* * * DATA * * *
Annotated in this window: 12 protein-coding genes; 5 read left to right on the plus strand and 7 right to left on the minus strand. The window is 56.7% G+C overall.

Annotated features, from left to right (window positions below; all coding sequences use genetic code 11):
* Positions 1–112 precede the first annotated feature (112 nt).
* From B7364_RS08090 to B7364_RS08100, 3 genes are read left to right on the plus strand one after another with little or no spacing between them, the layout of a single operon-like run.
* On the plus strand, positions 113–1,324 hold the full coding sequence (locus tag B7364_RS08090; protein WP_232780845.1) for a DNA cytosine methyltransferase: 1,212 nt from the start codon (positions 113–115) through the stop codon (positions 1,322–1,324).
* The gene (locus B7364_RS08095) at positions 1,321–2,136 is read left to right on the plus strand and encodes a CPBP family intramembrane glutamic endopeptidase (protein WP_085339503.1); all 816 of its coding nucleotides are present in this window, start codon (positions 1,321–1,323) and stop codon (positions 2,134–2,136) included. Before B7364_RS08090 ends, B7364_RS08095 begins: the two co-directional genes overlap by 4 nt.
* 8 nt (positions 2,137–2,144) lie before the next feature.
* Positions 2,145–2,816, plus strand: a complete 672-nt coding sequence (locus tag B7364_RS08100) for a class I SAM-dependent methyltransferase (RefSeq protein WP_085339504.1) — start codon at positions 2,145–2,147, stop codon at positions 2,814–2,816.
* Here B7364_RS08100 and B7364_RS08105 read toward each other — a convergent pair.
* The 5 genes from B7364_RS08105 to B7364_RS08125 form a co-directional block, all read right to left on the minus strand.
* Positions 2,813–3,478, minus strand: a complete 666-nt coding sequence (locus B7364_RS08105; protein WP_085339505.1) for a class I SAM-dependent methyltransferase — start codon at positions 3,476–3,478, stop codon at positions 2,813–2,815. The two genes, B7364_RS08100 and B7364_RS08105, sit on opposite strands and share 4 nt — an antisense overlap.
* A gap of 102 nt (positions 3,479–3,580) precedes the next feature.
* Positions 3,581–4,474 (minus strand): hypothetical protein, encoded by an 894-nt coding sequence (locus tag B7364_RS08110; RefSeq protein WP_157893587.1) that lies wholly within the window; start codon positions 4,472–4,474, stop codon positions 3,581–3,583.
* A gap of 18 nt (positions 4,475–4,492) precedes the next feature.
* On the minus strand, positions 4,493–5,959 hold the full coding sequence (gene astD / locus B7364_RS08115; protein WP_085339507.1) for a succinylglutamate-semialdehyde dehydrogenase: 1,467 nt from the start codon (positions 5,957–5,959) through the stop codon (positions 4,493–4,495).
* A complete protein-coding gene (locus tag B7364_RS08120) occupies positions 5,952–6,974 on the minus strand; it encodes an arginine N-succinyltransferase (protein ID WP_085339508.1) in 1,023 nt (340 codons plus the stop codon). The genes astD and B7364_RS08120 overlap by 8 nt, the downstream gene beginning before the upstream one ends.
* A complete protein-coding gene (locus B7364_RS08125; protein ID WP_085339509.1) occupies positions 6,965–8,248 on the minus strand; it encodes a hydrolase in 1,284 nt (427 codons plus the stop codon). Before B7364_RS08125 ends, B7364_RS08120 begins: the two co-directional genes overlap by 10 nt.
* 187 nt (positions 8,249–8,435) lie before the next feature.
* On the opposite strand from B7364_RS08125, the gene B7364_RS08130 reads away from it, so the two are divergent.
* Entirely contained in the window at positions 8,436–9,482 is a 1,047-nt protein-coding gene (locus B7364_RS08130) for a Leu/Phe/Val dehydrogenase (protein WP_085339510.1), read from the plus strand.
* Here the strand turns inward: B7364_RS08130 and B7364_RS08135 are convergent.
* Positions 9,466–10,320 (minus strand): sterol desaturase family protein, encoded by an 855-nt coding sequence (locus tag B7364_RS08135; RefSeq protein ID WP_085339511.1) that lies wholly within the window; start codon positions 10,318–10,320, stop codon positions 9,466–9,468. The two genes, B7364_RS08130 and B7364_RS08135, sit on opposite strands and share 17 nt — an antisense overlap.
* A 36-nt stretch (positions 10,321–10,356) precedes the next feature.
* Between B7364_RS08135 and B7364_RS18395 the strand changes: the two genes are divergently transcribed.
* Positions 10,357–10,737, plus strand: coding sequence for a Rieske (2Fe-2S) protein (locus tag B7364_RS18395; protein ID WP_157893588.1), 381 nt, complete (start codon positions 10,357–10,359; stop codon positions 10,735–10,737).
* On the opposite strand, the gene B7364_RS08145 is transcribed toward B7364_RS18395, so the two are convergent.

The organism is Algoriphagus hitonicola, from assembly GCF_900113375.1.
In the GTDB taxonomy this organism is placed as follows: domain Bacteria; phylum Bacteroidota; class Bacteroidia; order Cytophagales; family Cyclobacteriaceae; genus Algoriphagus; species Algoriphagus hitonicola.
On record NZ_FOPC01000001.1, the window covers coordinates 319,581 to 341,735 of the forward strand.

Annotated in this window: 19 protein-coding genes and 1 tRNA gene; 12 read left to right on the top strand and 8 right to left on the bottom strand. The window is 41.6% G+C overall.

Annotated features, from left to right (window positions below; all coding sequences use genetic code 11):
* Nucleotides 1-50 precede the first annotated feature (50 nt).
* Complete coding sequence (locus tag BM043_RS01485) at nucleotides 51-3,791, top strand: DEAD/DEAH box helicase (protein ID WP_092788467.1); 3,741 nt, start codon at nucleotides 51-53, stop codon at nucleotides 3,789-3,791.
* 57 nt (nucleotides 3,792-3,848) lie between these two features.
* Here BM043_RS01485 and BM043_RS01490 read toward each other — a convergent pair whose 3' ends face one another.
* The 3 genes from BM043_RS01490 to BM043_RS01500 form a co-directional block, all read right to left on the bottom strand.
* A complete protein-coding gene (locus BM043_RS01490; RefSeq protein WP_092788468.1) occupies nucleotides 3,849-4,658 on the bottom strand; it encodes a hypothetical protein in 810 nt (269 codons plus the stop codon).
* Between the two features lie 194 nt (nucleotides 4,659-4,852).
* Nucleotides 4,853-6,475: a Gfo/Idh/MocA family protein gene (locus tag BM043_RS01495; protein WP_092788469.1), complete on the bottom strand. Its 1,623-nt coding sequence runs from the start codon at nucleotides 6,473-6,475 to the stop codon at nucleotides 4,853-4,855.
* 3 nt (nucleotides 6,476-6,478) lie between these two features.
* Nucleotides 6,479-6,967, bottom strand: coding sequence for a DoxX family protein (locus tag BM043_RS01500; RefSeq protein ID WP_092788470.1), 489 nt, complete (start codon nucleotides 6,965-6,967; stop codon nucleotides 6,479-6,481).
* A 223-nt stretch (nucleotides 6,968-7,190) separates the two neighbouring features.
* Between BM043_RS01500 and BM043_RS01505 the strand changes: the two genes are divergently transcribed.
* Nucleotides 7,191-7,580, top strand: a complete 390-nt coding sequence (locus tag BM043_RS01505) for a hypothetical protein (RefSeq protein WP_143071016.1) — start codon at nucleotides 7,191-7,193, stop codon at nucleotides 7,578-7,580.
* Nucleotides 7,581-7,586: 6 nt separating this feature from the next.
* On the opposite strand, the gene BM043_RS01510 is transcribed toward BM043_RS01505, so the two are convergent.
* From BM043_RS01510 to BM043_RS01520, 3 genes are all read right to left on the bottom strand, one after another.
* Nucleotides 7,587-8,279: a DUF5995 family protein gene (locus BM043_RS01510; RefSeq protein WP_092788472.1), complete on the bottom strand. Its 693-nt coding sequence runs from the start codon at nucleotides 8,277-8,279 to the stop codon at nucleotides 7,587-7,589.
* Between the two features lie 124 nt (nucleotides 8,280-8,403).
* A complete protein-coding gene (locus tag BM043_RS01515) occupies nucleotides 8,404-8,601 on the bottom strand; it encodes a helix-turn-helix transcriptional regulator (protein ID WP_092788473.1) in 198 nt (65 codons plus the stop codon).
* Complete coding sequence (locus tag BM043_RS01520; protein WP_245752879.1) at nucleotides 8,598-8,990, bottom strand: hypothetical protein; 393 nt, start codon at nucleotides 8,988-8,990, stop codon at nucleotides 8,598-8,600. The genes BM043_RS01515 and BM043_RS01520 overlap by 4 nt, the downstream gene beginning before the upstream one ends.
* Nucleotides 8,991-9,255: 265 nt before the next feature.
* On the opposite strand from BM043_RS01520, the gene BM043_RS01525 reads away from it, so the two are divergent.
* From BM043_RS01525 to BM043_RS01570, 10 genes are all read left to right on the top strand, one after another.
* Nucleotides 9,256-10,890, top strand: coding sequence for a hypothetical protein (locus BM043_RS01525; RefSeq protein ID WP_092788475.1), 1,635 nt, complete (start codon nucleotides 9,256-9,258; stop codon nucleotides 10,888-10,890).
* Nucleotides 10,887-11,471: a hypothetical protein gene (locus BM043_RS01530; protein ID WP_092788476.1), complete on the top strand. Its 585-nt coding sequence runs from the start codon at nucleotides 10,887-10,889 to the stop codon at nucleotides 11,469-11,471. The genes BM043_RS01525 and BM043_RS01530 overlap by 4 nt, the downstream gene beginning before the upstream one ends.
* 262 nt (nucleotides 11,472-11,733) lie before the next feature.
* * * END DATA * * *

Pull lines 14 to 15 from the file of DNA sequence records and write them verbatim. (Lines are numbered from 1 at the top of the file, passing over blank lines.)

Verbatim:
* A gap of 18 nt (positions 4,475–4,492) precedes the next feature.
* On the minus strand, positions 4,493–5,959 hold the full coding sequence (gene astD / locus B7364_RS08115; protein WP_085339507.1) for a succinylglutamate-semialdehyde dehydrogenase: 1,467 nt from the start codon (positions 5,957–5,959) through the stop codon (positions 4,493–4,495).